After the product is prepared, workers may use a number of techniques to apply the paint or coating. Perhaps the most straightforward technique is dipping an item in a large vat of paint or some other coating. Spraying products with a solution of paint or another coating is also common. Some factories use automated painting systems.

The following are types of painting and coating workers:

Dippers use power hoists to immerse products in vats of paint, liquid plastic, or other solutions. This technique is commonly used for small parts in electronic equipment, such as cell phones.

Spray machine operators use spray guns to coat metal, wood, ceramic, fabric, paper, and food products with paint and other coating solutions.

Coating, painting, and spraying machine setters, operators, and tenders position the spray guns, set the nozzles, and synchronize the action of the guns with the speed of the conveyor carrying products through the machine and through drying ovens. During the operation of the painting machines, these workers tend the equipment, watch gauges on the control panel, and check products to ensure that they are being painted evenly. The operator may use a manual spray gun to “touch up” flaws.

Painting, coating, and decorating workers paint, coat, or decorate products such as furniture, glass, pottery, toys, cakes, and books. Some workers coat confectionery, bakery, and other food products with melted chocolate, cheese, oils, sugar, or other substances. Paper is often coated to give it its gloss. Silver, tin, and copper solutions are frequently sprayed on glass to make mirrors.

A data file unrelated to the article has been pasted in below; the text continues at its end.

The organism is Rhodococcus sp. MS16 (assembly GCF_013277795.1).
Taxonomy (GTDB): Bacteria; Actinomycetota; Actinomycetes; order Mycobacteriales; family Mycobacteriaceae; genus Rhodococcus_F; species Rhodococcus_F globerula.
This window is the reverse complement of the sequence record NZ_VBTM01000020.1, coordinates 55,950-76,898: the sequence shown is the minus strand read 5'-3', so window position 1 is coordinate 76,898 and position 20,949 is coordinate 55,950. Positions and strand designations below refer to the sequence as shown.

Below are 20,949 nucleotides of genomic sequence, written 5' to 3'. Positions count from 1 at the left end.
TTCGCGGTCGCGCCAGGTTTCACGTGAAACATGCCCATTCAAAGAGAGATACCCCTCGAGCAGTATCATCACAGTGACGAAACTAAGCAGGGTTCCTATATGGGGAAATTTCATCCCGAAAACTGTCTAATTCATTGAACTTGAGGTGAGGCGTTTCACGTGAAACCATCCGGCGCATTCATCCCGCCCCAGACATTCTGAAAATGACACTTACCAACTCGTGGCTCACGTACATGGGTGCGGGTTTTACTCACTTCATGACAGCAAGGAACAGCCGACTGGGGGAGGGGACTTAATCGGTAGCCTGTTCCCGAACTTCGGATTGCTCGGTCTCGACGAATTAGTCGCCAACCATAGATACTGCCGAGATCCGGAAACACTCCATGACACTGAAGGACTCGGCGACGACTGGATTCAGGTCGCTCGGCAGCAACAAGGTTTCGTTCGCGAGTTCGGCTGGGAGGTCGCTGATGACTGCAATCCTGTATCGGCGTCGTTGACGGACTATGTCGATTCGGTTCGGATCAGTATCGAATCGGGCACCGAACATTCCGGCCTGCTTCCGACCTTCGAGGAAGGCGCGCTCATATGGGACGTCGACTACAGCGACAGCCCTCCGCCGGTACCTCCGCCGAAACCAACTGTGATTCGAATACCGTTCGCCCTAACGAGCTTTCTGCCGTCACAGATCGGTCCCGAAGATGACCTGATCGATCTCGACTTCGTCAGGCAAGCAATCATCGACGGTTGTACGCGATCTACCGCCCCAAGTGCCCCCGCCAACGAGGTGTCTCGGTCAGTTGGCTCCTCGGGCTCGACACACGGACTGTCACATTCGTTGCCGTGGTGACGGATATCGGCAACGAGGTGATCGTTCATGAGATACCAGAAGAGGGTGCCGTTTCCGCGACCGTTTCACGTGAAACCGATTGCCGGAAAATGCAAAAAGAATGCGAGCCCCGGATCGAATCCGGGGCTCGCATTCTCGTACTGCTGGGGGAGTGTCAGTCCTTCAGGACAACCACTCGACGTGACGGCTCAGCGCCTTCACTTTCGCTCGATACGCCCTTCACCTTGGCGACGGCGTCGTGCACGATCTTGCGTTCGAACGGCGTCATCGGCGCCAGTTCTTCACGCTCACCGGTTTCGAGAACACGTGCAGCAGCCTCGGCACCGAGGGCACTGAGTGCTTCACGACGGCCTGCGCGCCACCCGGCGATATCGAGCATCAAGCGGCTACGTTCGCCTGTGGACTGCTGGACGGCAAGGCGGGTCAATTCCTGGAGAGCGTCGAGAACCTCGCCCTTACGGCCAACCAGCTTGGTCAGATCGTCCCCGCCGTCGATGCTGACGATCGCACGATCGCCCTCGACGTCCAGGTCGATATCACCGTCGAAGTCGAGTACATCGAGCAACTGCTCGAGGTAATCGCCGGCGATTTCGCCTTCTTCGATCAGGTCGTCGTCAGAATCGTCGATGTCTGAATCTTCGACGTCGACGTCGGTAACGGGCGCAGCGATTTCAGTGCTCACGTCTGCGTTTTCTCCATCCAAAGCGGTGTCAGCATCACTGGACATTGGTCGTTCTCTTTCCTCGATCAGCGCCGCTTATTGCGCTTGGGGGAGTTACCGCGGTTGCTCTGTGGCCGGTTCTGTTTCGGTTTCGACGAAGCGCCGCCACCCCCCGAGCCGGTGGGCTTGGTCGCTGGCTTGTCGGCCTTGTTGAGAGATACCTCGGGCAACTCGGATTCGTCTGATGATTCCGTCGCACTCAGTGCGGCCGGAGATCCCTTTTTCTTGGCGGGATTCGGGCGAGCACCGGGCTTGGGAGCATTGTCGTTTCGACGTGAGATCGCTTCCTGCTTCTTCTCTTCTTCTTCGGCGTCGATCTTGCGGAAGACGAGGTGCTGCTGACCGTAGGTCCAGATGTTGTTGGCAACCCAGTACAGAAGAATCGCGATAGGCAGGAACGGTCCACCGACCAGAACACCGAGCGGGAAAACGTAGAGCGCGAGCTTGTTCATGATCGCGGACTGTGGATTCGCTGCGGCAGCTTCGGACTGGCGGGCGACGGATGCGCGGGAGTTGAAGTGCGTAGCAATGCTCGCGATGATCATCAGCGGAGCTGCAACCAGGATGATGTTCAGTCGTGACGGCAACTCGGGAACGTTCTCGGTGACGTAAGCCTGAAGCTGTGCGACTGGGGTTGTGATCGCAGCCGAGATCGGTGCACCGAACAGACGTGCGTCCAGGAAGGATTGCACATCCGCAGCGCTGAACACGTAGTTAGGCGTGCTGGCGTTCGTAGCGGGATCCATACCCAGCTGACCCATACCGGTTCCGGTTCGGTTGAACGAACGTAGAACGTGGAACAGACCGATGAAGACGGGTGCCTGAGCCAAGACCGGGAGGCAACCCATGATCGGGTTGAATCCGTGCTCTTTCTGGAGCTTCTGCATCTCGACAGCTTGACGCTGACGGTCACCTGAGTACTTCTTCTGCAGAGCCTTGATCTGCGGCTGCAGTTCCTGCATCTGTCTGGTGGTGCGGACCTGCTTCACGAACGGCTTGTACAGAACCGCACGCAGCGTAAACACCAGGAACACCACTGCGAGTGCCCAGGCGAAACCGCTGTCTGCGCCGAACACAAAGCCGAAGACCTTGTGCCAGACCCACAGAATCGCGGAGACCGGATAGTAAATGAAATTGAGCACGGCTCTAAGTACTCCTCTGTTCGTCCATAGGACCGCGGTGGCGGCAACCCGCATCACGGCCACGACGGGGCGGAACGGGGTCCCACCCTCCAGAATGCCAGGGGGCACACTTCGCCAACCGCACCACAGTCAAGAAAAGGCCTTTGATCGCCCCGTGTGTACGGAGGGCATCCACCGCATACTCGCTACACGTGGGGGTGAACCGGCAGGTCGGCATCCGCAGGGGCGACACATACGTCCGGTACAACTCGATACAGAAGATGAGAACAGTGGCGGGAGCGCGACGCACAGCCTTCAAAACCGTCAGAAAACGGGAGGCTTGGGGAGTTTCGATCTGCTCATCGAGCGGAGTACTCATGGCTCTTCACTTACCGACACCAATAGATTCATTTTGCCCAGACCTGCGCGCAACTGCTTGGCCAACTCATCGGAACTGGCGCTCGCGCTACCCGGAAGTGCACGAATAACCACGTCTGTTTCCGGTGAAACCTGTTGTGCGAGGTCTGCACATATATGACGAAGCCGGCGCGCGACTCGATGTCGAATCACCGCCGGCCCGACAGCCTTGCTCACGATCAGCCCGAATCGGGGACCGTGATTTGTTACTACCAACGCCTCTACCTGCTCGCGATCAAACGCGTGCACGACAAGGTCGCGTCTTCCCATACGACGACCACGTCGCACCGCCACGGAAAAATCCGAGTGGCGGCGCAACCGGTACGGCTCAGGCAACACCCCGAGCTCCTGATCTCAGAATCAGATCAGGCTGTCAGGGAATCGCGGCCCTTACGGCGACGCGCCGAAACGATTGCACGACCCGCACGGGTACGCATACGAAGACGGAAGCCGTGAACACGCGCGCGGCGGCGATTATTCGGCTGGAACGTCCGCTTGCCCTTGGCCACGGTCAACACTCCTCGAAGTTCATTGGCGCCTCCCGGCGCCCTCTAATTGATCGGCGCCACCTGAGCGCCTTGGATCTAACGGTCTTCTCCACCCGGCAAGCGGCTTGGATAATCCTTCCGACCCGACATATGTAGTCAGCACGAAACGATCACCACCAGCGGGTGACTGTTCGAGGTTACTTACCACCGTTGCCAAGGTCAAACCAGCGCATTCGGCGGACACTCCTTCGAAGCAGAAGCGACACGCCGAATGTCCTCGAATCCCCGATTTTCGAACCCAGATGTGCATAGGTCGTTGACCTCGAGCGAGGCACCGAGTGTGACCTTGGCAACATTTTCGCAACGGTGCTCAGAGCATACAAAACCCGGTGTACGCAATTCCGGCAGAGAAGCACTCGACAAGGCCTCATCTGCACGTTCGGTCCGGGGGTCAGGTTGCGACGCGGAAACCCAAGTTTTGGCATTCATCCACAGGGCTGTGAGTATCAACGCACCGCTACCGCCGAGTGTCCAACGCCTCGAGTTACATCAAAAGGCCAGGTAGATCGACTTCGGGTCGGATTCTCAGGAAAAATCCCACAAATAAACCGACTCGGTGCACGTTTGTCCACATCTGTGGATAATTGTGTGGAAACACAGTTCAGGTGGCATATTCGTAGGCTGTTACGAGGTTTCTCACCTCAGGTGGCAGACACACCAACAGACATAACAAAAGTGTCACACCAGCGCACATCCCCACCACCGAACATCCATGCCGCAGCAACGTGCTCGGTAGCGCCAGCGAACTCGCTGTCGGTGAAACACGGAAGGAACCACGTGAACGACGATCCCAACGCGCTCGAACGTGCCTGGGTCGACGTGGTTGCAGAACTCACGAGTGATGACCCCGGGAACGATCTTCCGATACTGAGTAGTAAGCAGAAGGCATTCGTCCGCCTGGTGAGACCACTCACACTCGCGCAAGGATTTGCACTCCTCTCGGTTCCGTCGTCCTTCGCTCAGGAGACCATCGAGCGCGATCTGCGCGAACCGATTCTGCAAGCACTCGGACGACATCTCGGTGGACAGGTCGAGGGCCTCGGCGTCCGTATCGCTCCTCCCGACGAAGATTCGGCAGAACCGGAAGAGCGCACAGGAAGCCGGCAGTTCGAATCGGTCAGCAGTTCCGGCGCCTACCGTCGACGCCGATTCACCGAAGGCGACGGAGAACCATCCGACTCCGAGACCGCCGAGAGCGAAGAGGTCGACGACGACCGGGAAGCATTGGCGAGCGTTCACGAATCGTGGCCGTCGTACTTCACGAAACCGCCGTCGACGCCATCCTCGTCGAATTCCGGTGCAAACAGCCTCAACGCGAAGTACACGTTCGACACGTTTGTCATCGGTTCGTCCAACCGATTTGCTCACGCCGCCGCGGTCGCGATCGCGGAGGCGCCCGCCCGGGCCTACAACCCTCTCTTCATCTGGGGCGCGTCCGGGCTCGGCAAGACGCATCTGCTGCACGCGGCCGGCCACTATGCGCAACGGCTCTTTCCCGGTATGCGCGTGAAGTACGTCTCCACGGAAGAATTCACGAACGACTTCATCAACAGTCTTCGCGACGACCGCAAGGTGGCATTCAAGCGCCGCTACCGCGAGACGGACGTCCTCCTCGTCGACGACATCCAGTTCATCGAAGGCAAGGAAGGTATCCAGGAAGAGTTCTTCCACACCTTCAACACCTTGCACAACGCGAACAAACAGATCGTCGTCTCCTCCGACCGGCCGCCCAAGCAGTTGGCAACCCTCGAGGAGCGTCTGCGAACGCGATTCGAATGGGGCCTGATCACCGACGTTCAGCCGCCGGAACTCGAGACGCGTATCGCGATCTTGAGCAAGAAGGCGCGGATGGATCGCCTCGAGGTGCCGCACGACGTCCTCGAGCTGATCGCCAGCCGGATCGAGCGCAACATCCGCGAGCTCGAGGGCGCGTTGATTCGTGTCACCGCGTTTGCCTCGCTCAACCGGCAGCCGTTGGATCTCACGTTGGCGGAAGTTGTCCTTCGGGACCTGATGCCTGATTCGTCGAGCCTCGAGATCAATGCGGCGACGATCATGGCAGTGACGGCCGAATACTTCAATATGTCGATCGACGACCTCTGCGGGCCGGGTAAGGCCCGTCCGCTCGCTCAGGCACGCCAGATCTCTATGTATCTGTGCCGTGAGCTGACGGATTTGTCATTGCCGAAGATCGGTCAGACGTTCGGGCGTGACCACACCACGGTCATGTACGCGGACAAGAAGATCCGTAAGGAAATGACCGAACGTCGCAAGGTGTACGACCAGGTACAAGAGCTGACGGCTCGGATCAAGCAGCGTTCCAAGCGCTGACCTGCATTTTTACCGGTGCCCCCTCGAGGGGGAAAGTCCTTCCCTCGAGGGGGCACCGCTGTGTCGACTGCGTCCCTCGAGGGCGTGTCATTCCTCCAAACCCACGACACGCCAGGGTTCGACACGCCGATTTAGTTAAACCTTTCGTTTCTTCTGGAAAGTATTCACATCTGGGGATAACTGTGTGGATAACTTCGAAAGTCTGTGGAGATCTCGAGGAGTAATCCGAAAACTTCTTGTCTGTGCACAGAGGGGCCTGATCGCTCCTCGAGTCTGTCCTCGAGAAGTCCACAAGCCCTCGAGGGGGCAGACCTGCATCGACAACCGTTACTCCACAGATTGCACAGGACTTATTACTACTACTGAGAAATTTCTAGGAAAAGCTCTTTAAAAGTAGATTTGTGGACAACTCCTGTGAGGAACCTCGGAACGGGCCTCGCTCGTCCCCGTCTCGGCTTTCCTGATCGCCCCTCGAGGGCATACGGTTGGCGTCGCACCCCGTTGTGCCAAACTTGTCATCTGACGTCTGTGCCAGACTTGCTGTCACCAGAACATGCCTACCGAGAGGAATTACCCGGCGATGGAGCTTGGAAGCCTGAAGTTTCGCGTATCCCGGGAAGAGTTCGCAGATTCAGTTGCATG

Transportation equipment painters are the best known group of painting and coating workers. There are three major specialties:

Transportation equipment workers who refinish old or damaged cars, trucks, and buses in automotive body repair and paint shops normally apply paint by hand with a controlled spray gun. Those who work in repair shops are among the most highly skilled manual spray operators: They perform intricate, detailed work and mix paints to match the original color, a task that is especially difficult if the color has faded. Preparing an old car is similar to painting other metal objects.

Transportation equipment painters who work on new cars oversee several automated steps. A modern car is first dipped in an anticorrosion bath, coated with colored paint, and then painted in several coats of clear paint to prevent damage to the colored paint.

Other transportation equipment painters either paint equipment too large to paint automatically—such as ships or giant construction equipment—or do touchup work to fix flaws in the paint caused by damage either during assembly or during the automated painting process.